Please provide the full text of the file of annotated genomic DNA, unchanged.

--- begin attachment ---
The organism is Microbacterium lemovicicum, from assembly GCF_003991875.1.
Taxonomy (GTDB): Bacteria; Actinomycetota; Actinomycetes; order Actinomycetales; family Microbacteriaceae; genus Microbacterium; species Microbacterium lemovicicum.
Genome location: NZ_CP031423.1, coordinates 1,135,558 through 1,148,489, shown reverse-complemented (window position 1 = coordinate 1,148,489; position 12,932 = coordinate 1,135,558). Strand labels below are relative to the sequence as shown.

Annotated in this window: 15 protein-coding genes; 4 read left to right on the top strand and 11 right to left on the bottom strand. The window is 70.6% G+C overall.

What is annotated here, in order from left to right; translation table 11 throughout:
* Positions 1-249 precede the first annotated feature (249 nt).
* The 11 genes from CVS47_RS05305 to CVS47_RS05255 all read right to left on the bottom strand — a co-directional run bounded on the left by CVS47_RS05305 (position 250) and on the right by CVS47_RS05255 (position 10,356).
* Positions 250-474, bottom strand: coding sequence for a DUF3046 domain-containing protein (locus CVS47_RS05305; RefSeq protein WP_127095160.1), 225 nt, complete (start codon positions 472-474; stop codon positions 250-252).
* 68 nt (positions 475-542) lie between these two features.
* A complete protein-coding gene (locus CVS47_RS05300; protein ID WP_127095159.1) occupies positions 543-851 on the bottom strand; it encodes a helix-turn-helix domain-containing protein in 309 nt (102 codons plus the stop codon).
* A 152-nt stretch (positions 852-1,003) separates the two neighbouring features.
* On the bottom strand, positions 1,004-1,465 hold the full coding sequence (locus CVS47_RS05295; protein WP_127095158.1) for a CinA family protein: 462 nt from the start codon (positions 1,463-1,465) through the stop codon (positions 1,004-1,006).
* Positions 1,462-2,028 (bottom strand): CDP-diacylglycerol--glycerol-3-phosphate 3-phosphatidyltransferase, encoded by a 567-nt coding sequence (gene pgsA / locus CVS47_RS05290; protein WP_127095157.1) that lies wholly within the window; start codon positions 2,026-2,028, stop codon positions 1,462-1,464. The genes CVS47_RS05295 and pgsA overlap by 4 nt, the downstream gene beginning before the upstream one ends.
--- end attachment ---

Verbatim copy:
The organism is Microbacterium lemovicicum, from assembly GCF_003991875.1.
Taxonomy (GTDB): Bacteria; Actinomycetota; Actinomycetes; order Actinomycetales; family Microbacteriaceae; genus Microbacterium; species Microbacterium lemovicicum.
Genome location: NZ_CP031423.1, coordinates 1,135,558 through 1,148,489, shown reverse-complemented (window position 1 = coordinate 1,148,489; position 12,932 = coordinate 1,135,558). Strand labels below are relative to the sequence as shown.

Annotated in this window: 15 protein-coding genes; 4 read left to right on the top strand and 11 right to left on the bottom strand. The window is 70.6% G+C overall.

What is annotated here, in order from left to right; translation table 11 throughout:
* Positions 1-249 precede the first annotated feature (249 nt).
* The 11 genes from CVS47_RS05305 to CVS47_RS05255 all read right to left on the bottom strand — a co-directional run bounded on the left by CVS47_RS05305 (position 250) and on the right by CVS47_RS05255 (position 10,356).
* Positions 250-474, bottom strand: coding sequence for a DUF3046 domain-containing protein (locus CVS47_RS05305; RefSeq protein WP_127095160.1), 225 nt, complete (start codon positions 472-474; stop codon positions 250-252).
* 68 nt (positions 475-542) lie between these two features.
* A complete protein-coding gene (locus CVS47_RS05300; protein ID WP_127095159.1) occupies positions 543-851 on the bottom strand; it encodes a helix-turn-helix domain-containing protein in 309 nt (102 codons plus the stop codon).
* A 152-nt stretch (positions 852-1,003) separates the two neighbouring features.
* On the bottom strand, positions 1,004-1,465 hold the full coding sequence (locus CVS47_RS05295; protein WP_127095158.1) for a CinA family protein: 462 nt from the start codon (positions 1,463-1,465) through the stop codon (positions 1,004-1,006).
* Positions 1,462-2,028 (bottom strand): CDP-diacylglycerol--glycerol-3-phosphate 3-phosphatidyltransferase, encoded by a 567-nt coding sequence (gene pgsA / locus CVS47_RS05290; protein WP_127095157.1) that lies wholly within the window; start codon positions 2,026-2,028, stop codon positions 1,462-1,464. The genes CVS47_RS05295 and pgsA overlap by 4 nt, the downstream gene beginning before the upstream one ends.